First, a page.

I could tell from Stormkite’s calm acceptance of the longeing process that he was ready for a saddle. So yesterday, even though I hadn’t worked him in a few days, it was time to move him forward.
|"I got this."|
I longed him for a few minutes, then had to put him away when we were visited by a local gardener, seeking manure (he returns the favor later in the year with some really good sauerkraut!). After using the tractor to turn the manure pile over for him to get the good stuff, I collected Stormkite and started longeing again.
All good. He didn’t want to work much because the footing was sloppy, so I didn’t push it and led him over to the saddle. He allowed the pad to go on his back without much notice. Then I hung the girth over his withers and led him around, letting its buckles jingle, just to raise his awareness that something was different, to see what he would do. He didn't mind. So then, the saddle.
I flapped the leathers and moved it back and forth on his back. He didn’t seem to care. I girthed it loosely, using my hands to pull it tight under his barrel, but not actually buckling it tight. This is usually a point where a horse might object a bit, but he was busy watching the manure man leave, so I went ahead and slowly snugged it up.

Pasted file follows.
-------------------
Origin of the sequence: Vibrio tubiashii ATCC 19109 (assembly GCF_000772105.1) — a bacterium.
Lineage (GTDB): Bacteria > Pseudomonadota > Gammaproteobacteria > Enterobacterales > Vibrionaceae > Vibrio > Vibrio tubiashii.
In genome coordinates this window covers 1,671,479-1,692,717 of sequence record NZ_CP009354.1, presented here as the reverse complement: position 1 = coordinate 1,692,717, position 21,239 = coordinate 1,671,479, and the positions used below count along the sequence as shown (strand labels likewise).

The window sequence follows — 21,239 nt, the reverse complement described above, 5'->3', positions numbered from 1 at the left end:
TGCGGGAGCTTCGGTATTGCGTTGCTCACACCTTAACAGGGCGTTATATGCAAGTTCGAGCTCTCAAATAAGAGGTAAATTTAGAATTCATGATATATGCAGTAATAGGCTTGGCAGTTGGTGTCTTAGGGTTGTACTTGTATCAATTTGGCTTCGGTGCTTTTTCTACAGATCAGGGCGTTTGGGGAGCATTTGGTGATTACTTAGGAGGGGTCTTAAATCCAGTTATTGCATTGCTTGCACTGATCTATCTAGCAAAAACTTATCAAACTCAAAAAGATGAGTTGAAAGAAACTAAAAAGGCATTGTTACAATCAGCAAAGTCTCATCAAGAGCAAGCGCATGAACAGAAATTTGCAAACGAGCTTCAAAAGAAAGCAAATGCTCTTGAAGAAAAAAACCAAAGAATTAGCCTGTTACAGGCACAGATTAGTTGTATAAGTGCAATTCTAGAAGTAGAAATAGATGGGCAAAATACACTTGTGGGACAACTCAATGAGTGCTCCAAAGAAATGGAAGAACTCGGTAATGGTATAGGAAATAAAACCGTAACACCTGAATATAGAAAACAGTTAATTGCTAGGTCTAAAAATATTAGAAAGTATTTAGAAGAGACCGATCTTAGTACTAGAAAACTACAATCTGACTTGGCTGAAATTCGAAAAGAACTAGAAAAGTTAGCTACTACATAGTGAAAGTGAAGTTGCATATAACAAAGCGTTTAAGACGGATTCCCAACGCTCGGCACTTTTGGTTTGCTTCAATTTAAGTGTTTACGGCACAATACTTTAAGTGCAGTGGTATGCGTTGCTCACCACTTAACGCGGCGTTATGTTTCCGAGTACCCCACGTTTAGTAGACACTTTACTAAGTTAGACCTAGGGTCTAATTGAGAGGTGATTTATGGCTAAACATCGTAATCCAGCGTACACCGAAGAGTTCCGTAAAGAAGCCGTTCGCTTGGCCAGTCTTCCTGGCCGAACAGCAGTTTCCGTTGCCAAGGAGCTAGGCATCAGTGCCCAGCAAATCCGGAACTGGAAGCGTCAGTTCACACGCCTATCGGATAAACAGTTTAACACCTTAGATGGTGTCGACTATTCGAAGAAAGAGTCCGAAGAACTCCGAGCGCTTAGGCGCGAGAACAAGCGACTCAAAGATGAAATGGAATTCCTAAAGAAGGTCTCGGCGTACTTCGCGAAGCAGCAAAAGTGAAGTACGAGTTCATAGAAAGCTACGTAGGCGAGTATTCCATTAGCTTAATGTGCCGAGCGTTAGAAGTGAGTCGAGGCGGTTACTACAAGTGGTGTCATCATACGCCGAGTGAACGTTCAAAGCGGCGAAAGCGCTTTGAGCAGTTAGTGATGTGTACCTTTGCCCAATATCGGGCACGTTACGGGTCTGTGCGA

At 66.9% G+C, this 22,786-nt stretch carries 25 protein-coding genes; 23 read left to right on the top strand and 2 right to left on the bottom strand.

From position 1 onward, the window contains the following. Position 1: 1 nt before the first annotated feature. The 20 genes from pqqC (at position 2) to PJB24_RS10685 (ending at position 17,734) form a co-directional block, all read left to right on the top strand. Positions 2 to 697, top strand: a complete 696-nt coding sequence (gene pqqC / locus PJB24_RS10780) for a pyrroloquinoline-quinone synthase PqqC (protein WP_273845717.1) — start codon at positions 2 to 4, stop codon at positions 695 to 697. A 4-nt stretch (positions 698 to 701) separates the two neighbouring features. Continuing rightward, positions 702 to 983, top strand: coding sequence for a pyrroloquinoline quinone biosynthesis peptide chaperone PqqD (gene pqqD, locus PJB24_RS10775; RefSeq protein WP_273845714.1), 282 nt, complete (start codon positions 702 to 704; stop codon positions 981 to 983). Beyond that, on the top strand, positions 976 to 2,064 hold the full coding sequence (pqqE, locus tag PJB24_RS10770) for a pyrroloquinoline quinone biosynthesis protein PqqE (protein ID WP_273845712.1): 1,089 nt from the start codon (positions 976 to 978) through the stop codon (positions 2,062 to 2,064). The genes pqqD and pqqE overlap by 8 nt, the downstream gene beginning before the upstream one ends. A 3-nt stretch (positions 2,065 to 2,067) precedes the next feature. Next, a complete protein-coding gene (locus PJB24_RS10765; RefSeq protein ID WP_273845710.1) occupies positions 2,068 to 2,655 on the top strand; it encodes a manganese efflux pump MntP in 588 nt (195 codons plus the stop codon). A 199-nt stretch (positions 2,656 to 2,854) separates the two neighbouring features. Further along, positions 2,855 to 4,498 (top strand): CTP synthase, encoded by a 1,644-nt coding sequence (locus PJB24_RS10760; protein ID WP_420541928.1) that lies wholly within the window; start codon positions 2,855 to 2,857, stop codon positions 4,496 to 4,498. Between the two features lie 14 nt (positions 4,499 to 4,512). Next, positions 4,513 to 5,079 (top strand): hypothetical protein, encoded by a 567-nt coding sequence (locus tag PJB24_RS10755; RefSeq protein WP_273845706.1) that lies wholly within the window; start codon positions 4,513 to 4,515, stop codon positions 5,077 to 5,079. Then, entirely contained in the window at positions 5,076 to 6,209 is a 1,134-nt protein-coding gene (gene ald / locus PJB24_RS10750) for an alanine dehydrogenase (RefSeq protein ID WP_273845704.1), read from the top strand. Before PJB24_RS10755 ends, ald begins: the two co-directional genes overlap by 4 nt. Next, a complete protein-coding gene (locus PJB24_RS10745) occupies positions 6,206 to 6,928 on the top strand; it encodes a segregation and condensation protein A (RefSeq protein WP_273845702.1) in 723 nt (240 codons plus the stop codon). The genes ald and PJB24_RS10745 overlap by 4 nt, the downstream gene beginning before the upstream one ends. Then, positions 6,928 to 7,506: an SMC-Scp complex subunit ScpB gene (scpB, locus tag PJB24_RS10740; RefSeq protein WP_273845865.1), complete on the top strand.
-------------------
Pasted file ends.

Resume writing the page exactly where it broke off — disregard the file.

I sent him out on the longe line. Most horses I have trained, at this point, have given at least one little objection to the new thing strapped to their backs. They feel the saddle moving a bit, putting pressure on the girth, and get it in their heads to try to ditch the whole kit and caboodle. Even the mellowest of them might give a little kick out at this point, some will bolt forward, and the more firey will give a few good bucks before I scold them and request forward movement.
Stormkite, now wearing the saddle, trotted right out. I waited for the buck or bolt. It didn’t come. Pony just kept trotting along, trying to avoid the mucky area, same as before. When we went the other way, same same. No buck, no bolt.
Surprised and satisfied, I stopped work and led him over to do a bit of grazing before bringing him back to the stable. The mares were all lined up at the fence, ears pricked forward, watching Stormkite, and it was obvious that they noticed the saddle. So, I stood him sideways to give them a better look. His sister Dee reached out her nose and touched the saddle.
“Yes, Dee. Little brother has the saddle on and HE didn’t buck,” I told her.
We’ll repeat the whole thing today, well, maybe not the manure part, and see if he tries to get rid of it. Sometimes a horse in training waits for the second time he does something to act up. But I have a feeling he’s going to ace this part of his training and will be ready to move onto the next chapter.